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Not Out of the Woods

March 1, 2012 by James K. Glassman

Recent unemployment figures and a scattering of other data have led many economists and policy makers to conclude that, at long last, the U.S. is recovering from a terrible recession. The Dow Jones Industrial Average, considered a predictor of future growth, crossed the 13,000 mark for the first time since May 2008, GDP for the fourth quarter was revised upward to 3 percent, and consumer confidence jumped in February to the highest level in a year. Perhaps most dramatically, the price of gold dropped nearly $100 an ounce on Wednesday, which some analysts interpreted as a indication that the economy is doing so well that the Fed may revise its easy-money policies, thus pushing up interest rates. Higher rates may mean that investors will abandon gold for assets that pay income, like bonds and dividend stocks. The economy is definitely getting better in the very short term, but to call this recovery anemic is the understatement of the century. Some perspective is necessary, and typically the worse the recession, the stronger the recovery. History shows that in past declines GDP fell below its trend-line growth of 3.5 percent, but, after a few years at a higher level, it settled back to the average. As Jim Grant pointed out in the Wall Street Journal: “The Reagan recovery, starting in the first quarter of 1983, rushed along at quarterly growth rates (expressed as annual rates of change) over the next six quarters of 5.1 percent, 9.3 percent, 8.1 percent, 8.5 percent, 8.0 percent and 7.1 percent. Not until the third quarter of 1984 did real quarterly GDP growth drop below 5 percent.” Compare our recent growth rates. Yes, we made it to 3 percent for the final quarter of 2011, but growth for the year was just 1.7 percent. The bipartisan Congressional Budget Office is predicting 2 percent for the full year 2012 and just 1.1 percent for 2013.

There are a number of reasons for this gloomy prospect, but let me list just one: The U.S. budget deficit is 8.7 percent of GDP. That is the third-worst among the 42 countries tracked weekly by The Economist magazine. Only two countries – Greece and Egypt – outdo us. The U.S. economy will not truly recover – and more important, will not truly reach the sustainable level of 4 percent growth that’s needed for opportunity and prosperity – unless policies change. The lesson of the past few years is that policy matters. Specifically, we need policies that promote growth – which means that government has to establish an environment where entrepreneurs can start companies, where established businesses can expand, where individuals have incentives to enhance their skills, and where investors can feel some confidence when they take risks. When numbers are getting better, the urge to complacency is hard to resist. But the truth is that one big reason that consumers are buying more is that they have bought so little in the recent past. The average age of a car on the road in the United States is 11.1 years, a record. At some point, you have to buy a new car. Americans are not out of the woods. We are still wandering around, deep inside them. What we all need now is a growth map to get out.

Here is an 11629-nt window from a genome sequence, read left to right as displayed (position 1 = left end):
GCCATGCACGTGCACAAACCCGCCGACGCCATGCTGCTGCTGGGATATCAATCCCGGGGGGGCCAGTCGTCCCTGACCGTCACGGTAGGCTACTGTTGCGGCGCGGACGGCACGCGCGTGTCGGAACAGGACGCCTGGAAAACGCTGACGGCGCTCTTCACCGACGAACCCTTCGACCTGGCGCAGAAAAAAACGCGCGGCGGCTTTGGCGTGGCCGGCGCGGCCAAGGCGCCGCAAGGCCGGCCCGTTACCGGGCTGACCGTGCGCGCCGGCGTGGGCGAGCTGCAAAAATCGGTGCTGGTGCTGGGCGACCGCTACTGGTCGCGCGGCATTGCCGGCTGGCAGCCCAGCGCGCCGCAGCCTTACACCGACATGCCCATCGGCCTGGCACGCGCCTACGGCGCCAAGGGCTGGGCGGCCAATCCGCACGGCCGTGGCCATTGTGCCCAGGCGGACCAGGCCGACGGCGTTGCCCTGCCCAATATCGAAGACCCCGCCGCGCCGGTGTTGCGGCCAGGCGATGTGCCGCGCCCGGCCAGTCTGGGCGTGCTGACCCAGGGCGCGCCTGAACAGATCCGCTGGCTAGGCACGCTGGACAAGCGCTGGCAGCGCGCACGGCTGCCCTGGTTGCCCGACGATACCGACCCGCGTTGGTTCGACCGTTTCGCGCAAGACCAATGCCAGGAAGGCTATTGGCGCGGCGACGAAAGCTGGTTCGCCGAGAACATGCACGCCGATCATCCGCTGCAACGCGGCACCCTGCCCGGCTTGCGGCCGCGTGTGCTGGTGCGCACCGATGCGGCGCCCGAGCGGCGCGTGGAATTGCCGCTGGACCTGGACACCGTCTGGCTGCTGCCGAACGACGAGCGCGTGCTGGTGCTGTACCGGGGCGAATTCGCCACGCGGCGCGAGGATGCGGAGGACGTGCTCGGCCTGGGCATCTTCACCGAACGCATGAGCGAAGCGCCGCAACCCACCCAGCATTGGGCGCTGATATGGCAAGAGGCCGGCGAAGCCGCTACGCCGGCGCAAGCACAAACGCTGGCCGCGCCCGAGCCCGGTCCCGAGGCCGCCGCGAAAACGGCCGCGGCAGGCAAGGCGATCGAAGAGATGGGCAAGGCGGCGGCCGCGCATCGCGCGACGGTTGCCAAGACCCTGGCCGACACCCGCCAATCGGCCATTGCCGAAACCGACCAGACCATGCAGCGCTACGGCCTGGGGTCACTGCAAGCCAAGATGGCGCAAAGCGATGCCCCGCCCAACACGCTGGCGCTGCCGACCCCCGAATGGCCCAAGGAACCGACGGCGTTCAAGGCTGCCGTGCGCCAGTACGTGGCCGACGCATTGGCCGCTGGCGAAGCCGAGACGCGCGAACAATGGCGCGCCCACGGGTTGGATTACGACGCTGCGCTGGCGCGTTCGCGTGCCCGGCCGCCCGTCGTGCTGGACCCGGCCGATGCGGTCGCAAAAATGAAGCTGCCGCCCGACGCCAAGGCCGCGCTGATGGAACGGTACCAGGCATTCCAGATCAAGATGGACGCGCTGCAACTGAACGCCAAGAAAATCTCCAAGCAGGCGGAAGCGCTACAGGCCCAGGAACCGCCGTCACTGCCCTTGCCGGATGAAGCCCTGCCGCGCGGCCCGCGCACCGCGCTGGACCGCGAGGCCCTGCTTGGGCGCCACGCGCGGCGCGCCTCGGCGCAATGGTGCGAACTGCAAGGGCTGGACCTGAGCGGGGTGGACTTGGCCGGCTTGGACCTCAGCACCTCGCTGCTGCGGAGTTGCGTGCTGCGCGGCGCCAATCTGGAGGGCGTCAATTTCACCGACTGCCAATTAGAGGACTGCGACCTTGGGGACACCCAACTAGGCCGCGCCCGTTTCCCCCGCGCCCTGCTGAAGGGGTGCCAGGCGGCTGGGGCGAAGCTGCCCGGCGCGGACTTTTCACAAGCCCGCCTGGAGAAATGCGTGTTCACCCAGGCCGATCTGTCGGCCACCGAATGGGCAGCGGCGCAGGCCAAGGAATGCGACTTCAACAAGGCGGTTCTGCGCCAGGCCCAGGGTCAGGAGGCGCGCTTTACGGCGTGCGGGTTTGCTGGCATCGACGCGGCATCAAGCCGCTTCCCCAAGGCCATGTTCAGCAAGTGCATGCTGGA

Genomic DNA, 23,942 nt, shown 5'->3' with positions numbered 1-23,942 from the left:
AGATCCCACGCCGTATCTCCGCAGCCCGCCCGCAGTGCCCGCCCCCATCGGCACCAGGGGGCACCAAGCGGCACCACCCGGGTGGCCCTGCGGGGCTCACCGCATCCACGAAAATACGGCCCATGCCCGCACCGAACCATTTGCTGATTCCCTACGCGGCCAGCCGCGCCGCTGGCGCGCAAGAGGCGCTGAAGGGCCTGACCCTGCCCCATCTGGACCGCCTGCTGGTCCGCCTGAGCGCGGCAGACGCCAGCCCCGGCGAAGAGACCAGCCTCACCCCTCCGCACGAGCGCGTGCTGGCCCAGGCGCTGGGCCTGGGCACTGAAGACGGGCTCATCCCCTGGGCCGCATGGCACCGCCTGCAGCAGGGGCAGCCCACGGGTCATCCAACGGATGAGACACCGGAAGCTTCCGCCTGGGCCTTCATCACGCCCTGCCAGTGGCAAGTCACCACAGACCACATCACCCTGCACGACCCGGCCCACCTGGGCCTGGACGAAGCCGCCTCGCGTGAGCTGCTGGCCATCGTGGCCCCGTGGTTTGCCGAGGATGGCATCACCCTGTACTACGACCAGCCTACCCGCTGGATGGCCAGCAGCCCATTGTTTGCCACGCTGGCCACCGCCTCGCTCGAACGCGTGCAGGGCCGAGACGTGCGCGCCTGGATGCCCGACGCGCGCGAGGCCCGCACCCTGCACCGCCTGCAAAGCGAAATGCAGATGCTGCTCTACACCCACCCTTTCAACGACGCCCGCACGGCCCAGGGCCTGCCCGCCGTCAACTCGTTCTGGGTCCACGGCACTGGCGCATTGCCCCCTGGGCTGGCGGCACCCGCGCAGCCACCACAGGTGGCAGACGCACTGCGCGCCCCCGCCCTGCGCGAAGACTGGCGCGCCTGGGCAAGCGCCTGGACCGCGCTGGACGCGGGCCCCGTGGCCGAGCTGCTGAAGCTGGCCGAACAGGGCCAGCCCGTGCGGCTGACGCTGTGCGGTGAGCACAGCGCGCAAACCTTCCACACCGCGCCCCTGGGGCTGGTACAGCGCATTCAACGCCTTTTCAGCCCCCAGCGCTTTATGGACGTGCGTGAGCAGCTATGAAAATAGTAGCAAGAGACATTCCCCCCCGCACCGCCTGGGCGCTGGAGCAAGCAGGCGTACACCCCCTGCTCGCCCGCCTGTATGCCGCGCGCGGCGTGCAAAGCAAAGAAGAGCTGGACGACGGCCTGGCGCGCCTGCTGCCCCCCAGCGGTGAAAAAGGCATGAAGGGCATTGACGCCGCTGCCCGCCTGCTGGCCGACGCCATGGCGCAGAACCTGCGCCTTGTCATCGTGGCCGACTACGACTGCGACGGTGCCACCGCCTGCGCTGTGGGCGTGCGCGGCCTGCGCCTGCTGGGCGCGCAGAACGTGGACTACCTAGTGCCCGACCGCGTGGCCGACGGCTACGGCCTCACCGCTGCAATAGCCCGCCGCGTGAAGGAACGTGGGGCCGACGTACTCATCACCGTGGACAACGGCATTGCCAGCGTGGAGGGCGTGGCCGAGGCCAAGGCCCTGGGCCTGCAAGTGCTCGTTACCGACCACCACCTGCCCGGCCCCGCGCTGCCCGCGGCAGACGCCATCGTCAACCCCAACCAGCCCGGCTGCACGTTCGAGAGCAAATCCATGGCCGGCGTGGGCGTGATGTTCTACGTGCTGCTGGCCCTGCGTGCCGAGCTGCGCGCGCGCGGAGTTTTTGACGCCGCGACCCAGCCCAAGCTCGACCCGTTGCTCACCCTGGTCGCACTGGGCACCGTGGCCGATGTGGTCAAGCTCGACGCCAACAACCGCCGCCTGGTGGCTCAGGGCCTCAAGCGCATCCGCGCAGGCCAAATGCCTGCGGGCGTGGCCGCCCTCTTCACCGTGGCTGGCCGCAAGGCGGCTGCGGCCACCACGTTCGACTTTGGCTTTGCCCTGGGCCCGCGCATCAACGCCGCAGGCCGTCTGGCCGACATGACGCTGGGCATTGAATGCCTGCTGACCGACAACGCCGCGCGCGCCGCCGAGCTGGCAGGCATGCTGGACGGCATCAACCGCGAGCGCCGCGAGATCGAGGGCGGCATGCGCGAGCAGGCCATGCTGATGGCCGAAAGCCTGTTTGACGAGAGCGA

This post was written by James K. Glassman, Founding Executive Director of the George W. Bush Institute.

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James K. Glassman
James K. Glassman

James K. Glassman is the Founding Executive Director of the George W. Bush Institute and the interim Director of the Military Service Initiative.

He served as undersecretary of state for public diplomacy and public affairs from June 2008 to January 2009, leading the government-wide international strategic communications effort. Among his accomplishments at the State Department was bringing new Internet technology to bear on outreach efforts, an approach he christened “Public Diplomacy 2.0.”

From June 2007 to June 2008, Glassman was chairman of the Broadcasting Board of Governors (BBG). He directed all non-military, taxpayer-funded U.S. international broadcasting, including Voice of America, Radio Free Europe, and Alhurra TV.  Glassman was a senior fellow at the American Enterprise Institute in Washington, D.C., from 1996 to 2008, specializing in economics and technology.

He has been moderator of three weekly television programs: Ideas in Action and TechnoPolitics on PBS and Capital Gang Sunday on CNN.

Glassman has had a long career as a journalist and publisher. He served as president of Atlantic Monthly, publisher of the New Republic, executive vice president of U.S. News & World Report, and editor and co-owner of Roll Call, the Congressional newspaper. Between 1993 and 2004, he was a columnist for the Washington Post and the International Herald Tribune and continues to write regularly for Kiplinger’s Personal Finance and Forbes. Shortly after graduating from college, he started Figaro, a weekly newspaper in New Orleans. His articles on finance, economics, and foreign policy have appeared in The New York Times, The Wall Street Journal, the Los Angeles Times, and various other publications.

Glassman has written three books on investing, and in April 2012 was appointed to the Investor Advisory Committee of the U.S. Securities and Exchange Commission. He was formerly a member of the Policy Advisory Board of Intel Corporation and a senior advisor to AT&T Corporation and SAP America, Inc.

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